About the size of London’s Hyde Park and some 66 feet beneath the Persian Gulf, the reinforced concrete and steel multi-star hotel off Jumeira Beach will employ Plexiglass walls and a bubble-dome ceiling to allow guests to view marine life. “Sea-view room” anyone?
The hotel will feature 220 suites at a cost of £300 million ($594.34 million) and will be built entirely in Germany, with assembly in Dubai. After several long delays, Hydropolis is set to welcome guests by 2009.
2.Burj Dubai – World’s Tallest Building
With construction that began in September 2004, the Burj Dubai, with 2009 as the inaugural date, is already the tallest man-made building on Earth. With a spectacular design inspired by the indigenous desert flowers that often appear as decorative patterns in Islamic architecture, the total cost of the super skyscraper is going to be close to $4.1 billion. When completed it will have used 330,000 cubic meters of concrete, 39,000 metric tons of steel and 142,000 sqm of glass.
3.The Palm Islands
The three largest artificial islands in the world are in Dubai, nestled in the Persian Gulf. Named Palm Jumeirah, the Palm Jebel Ali and the Palm Deira, they will add 520 km of beaches to the city and will include residential pockets, as well as leisure and entertainment centers.
Palm Jumeirah consists of a trunk, a crown with 17 fronds, and a surrounding crescent island. Expected to be ready by mid 2008, Palm Jebel Ali is slightly bigger and should be able to accommodate 1.7 million people by 2020. The largest of them all, Palm Deira, is expected to be finished in 2015.
4.The World Archipelago
After the construction of three decorative artificial islands, how will Dubai up the ante even further? Well, an archipelago dubbed The World will replicate the world atlas and will include some 300 islands that will be primarily built using sand dredged from the sea bottom.
The total development cost is going to be close to $14 billion. No surprise then that the islands, which range from 250,000 to 900,000 square feet, are being sold to developers for prices that reportedly start at $6.85 million.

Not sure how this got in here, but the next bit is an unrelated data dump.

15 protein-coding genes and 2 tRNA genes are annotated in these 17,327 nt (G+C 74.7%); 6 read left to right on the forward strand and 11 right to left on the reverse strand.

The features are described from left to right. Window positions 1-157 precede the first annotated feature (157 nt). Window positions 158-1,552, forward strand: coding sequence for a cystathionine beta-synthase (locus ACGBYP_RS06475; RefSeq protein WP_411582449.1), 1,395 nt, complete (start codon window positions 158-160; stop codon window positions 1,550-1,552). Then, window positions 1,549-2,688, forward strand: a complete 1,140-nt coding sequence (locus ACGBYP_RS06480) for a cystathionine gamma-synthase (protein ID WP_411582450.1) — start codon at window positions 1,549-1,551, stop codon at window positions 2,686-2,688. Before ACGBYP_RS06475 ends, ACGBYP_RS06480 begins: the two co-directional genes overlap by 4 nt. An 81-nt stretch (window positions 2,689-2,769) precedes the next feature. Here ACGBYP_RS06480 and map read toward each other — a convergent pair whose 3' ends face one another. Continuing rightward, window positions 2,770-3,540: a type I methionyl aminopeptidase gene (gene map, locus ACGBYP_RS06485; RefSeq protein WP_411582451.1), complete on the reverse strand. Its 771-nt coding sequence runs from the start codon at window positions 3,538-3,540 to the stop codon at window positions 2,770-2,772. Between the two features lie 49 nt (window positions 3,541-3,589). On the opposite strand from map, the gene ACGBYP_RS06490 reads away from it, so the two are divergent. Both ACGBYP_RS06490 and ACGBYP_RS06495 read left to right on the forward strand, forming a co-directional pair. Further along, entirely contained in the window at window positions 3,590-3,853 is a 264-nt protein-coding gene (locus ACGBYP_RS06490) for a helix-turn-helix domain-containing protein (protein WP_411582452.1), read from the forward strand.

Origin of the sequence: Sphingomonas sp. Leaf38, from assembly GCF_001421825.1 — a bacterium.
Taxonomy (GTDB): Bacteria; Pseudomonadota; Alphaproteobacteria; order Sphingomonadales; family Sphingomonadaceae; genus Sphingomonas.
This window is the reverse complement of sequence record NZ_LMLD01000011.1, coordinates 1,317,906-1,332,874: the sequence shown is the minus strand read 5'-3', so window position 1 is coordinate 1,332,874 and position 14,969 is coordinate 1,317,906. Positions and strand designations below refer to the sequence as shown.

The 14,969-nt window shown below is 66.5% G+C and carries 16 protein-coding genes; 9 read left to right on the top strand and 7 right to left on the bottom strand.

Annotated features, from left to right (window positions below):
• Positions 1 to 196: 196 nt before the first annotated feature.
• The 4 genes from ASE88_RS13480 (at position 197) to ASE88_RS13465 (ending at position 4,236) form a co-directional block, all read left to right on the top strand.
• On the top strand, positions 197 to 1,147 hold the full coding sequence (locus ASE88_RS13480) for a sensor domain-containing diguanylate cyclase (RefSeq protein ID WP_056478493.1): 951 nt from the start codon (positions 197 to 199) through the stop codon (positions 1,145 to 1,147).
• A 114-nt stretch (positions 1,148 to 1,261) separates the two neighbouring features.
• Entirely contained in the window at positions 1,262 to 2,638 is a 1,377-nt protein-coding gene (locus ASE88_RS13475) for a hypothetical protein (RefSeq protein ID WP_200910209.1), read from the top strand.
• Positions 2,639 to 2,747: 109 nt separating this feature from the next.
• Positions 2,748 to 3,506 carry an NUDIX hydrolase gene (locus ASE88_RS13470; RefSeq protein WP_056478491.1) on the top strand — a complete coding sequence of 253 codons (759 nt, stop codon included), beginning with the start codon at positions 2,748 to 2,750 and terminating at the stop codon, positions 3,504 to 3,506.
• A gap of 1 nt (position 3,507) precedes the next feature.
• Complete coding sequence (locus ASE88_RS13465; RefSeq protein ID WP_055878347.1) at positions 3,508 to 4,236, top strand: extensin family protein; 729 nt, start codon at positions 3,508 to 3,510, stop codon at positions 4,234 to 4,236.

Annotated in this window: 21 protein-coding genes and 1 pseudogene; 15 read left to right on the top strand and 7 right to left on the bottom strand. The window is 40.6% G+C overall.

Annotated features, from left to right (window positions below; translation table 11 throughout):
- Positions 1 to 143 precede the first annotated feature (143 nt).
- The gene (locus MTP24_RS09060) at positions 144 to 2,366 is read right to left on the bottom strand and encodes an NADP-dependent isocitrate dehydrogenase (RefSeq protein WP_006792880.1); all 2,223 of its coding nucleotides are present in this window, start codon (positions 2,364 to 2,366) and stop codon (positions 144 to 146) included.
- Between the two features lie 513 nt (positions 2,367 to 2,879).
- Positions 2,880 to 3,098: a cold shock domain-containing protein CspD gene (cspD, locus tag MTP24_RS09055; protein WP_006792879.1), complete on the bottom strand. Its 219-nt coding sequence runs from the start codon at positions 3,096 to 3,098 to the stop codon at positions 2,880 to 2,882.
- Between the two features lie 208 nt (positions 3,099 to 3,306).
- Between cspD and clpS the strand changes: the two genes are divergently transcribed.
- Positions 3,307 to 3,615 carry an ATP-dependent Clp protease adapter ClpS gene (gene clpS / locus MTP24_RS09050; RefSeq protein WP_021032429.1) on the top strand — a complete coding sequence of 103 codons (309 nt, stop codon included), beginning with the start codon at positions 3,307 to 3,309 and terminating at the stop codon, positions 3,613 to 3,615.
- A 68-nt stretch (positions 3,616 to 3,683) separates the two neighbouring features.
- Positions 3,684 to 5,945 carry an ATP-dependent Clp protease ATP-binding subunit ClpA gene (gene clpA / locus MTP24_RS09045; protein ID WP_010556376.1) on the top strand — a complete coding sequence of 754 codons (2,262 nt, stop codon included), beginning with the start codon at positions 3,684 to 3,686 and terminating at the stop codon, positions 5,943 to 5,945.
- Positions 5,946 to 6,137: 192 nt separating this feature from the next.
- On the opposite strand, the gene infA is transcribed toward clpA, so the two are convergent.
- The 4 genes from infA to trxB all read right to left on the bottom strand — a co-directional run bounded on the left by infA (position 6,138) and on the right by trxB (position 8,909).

Distance between the islands is going to be around 100m and travel should only be available by boat. With more than 60% of the islands sold by January 2008, there are bound to be some super yachts on the premises sometime in the near future.
5.Wind-powered rotating skyscraper
Dr. David Fisher is the man behind Dynamic Architecture, the firm that will build the 420 meters (1,378 feet) high wind-powered rotating skyscraper in Dubai. There will be 48 wind turbines installed between each floor (which actually rotates independently) with the express aim of making the entire structure self-sufficient from an energy standpoint.
Instead of traditional ground-up construction, the plan here is to have a nearby factory prefab each floor in segments. The hope is to switch on the turbines by 2010.
6.The UAE spaceport
With an estimated price tag of at least $265 million, the world’s first spaceport will fall inside the border of a nearby emirate, Ras Al-Khaimah. A quick drive from Dubai, America’s Space Adventures are the wacky developers behind the high profile project slated to target the most affluent tourists. Early renderings indicate that the spaceport will feature a triangular runway (call it a launchpad if you like) and domed passenger terminals.
The Burj Al-Arab is named as “Tower of the Arabs” in Arabic. It is a luxury hotel in Dubai, in the largest city of the United Arab Emirates, which is marketed as “the world’s first seven-star hotel”.In english “Burj Al Arab” means The Arabian Tower. Burj Al Arab was one of the most expensive buildings ever built. At night, it offers an unforgettable sight, surrounded by choreographed color sculptures of water and fire. This all-suite hotel reflects the finest that the world has to offer
8.Dubai Sports City
Dubai Sports City is the world’s first purpose-built sports city. Dubai Sports city will incorporate state-of-the-art sporting venues and academies along with residential and commercial developments.
Dubai Sports City offer a world class venue for sports events and activities at all levels with a residential lifestyle unrivalled in the region and possibly the world.
Dubailand is a part of Dubai Holding. Dubailand is an entertainment complex which is under development in Dubai. Dubailand is a tourism, real estate, hospitality, entertainment, leisure and retail mega project.
Development of Dubailand is divided into six theme worlds. The development is expected to be a full featured city. It is being managed by Dubai Government’s Dubai Development and Investment Authority and is being built to secure Dubai as the premier tourist destination for the Middle East.